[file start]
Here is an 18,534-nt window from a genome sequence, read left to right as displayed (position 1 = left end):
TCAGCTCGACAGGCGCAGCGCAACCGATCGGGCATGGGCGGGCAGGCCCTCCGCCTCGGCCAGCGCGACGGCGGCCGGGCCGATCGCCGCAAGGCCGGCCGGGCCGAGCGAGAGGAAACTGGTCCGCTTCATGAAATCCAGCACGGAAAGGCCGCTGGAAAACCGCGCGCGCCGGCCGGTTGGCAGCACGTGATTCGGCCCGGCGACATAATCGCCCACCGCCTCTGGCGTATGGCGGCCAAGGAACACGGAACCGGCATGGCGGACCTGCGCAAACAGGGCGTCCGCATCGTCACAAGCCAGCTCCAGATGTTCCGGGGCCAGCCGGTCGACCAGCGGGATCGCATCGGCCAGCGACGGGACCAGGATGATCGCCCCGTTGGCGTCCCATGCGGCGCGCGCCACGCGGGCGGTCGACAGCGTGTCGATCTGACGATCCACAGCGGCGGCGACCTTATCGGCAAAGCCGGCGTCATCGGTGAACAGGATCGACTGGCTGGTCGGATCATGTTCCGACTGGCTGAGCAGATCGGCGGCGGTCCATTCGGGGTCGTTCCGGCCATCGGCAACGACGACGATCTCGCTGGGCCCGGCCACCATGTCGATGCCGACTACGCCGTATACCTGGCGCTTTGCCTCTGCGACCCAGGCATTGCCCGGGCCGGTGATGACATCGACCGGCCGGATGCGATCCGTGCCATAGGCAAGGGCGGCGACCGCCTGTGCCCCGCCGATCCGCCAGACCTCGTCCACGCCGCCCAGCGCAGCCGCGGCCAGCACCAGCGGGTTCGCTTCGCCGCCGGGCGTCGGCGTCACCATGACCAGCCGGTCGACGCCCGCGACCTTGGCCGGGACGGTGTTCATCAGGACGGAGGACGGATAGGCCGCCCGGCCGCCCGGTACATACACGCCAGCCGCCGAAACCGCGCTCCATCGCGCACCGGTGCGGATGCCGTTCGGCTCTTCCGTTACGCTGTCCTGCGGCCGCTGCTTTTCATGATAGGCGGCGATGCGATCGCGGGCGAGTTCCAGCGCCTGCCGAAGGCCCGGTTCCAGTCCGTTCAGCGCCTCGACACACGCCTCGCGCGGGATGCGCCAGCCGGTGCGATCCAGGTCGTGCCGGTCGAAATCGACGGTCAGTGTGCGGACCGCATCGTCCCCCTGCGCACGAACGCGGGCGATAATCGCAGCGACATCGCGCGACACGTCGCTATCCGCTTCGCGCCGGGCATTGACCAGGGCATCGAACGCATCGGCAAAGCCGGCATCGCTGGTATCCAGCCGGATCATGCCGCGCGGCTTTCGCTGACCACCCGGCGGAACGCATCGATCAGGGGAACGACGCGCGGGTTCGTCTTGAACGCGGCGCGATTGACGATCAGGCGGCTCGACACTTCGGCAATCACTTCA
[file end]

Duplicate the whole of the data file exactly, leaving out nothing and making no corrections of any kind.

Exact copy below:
Here is an 18,534-nt window from a genome sequence, read left to right as displayed (position 1 = left end):
TCAGCTCGACAGGCGCAGCGCAACCGATCGGGCATGGGCGGGCAGGCCCTCCGCCTCGGCCAGCGCGACGGCGGCCGGGCCGATCGCCGCAAGGCCGGCCGGGCCGAGCGAGAGGAAACTGGTCCGCTTCATGAAATCCAGCACGGAAAGGCCGCTGGAAAACCGCGCGCGCCGGCCGGTTGGCAGCACGTGATTCGGCCCGGCGACATAATCGCCCACCGCCTCTGGCGTATGGCGGCCAAGGAACACGGAACCGGCATGGCGGACCTGCGCAAACAGGGCGTCCGCATCGTCACAAGCCAGCTCCAGATGTTCCGGGGCCAGCCGGTCGACCAGCGGGATCGCATCGGCCAGCGACGGGACCAGGATGATCGCCCCGTTGGCGTCCCATGCGGCGCGCGCCACGCGGGCGGTCGACAGCGTGTCGATCTGACGATCCACAGCGGCGGCGACCTTATCGGCAAAGCCGGCGTCATCGGTGAACAGGATCGACTGGCTGGTCGGATCATGTTCCGACTGGCTGAGCAGATCGGCGGCGGTCCATTCGGGGTCGTTCCGGCCATCGGCAACGACGACGATCTCGCTGGGCCCGGCCACCATGTCGATGCCGACTACGCCGTATACCTGGCGCTTTGCCTCTGCGACCCAGGCATTGCCCGGGCCGGTGATGACATCGACCGGCCGGATGCGATCCGTGCCATAGGCAAGGGCGGCGACCGCCTGTGCCCCGCCGATCCGCCAGACCTCGTCCACGCCGCCCAGCGCAGCCGCGGCCAGCACCAGCGGGTTCGCTTCGCCGCCGGGCGTCGGCGTCACCATGACCAGCCGGTCGACGCCCGCGACCTTGGCCGGGACGGTGTTCATCAGGACGGAGGACGGATAGGCCGCCCGGCCGCCCGGTACATACACGCCAGCCGCCGAAACCGCGCTCCATCGCGCACCGGTGCGGATGCCGTTCGGCTCTTCCGTTACGCTGTCCTGCGGCCGCTGCTTTTCATGATAGGCGGCGATGCGATCGCGGGCGAGTTCCAGCGCCTGCCGAAGGCCCGGTTCCAGTCCGTTCAGCGCCTCGACACACGCCTCGCGCGGGATGCGCCAGCCGGTGCGATCCAGGTCGTGCCGGTCGAAATCGACGGTCAGTGTGCGGACCGCATCGTCCCCCTGCGCACGAACGCGGGCGATAATCGCAGCGACATCGCGCGACACGTCGCTATCCGCTTCGCGCCGGGCATTGACCAGGGCATCGAACGCATCGGCAAAGCCGGCATCGCTGGTATCCAGCCGGATCATGCCGCGCGGCTTTCGCTGACCACCCGGCGGAACGCATCGATCAGGGGAACGACGCGCGGGTTCGTCTTGAACGCGGCGCGATTGACGATCAGGCGGCTCGACACTTCGGCAATCACTTCA